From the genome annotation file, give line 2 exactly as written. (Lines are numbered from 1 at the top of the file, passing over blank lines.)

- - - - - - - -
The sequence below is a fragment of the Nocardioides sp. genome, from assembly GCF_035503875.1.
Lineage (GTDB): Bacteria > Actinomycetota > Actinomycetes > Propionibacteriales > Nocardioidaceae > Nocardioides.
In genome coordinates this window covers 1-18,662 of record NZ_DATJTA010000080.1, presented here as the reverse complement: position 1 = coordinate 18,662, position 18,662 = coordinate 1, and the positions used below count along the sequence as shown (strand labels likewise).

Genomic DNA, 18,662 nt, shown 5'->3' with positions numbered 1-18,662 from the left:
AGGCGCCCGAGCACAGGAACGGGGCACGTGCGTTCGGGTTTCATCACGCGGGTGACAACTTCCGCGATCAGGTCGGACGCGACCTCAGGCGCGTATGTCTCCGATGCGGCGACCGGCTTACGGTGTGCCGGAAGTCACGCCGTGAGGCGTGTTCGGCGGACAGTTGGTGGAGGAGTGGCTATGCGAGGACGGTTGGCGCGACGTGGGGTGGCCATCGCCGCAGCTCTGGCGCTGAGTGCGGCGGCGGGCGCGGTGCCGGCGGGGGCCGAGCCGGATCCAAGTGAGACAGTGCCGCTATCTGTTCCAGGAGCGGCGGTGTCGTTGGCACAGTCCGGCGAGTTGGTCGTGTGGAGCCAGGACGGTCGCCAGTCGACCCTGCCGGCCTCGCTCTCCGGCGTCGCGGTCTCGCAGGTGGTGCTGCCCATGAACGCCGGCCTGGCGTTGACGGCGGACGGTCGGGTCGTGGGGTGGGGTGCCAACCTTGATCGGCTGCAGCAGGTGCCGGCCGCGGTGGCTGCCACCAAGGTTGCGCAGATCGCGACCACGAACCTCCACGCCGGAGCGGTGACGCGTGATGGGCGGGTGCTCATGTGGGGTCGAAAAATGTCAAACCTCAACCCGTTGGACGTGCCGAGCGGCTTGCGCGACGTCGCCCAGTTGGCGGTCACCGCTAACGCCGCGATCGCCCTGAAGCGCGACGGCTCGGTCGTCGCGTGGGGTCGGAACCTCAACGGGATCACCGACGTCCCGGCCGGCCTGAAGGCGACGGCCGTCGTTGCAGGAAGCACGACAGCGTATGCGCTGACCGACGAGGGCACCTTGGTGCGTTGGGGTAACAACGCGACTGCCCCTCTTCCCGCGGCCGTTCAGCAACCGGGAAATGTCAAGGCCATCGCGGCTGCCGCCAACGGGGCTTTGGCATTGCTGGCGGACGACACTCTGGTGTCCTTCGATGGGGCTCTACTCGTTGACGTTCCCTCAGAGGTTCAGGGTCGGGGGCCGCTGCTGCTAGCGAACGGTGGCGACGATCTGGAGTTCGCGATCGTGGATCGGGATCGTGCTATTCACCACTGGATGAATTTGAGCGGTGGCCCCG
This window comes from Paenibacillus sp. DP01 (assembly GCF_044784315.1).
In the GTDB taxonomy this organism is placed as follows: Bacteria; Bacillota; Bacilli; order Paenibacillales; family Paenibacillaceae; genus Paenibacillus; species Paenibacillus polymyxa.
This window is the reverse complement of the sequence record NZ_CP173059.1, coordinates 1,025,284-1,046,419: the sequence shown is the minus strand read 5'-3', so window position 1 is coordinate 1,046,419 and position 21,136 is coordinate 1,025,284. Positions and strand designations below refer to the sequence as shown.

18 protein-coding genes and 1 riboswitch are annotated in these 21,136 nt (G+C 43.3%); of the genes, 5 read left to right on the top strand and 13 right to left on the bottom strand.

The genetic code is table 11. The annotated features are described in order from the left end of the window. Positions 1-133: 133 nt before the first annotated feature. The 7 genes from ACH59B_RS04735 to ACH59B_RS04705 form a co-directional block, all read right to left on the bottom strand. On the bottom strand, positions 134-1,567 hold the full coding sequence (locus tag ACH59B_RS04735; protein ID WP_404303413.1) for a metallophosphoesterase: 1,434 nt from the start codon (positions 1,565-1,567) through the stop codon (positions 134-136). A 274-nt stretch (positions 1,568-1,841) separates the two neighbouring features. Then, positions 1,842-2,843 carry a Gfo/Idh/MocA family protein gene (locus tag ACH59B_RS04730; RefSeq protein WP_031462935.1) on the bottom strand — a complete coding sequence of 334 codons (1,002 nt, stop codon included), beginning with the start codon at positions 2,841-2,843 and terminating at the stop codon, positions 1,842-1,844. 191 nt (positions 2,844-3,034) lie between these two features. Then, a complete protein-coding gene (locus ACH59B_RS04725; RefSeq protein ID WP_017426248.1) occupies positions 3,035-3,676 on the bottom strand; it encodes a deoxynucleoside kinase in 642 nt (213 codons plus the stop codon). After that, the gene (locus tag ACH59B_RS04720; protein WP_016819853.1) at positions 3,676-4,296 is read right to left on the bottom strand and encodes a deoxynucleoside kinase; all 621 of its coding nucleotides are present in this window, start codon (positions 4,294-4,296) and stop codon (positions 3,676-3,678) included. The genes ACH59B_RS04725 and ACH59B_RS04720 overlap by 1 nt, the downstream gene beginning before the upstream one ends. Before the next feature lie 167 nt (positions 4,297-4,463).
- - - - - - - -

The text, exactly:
Lineage (GTDB): Bacteria > Actinomycetota > Actinomycetes > Propionibacteriales > Nocardioidaceae > Nocardioides.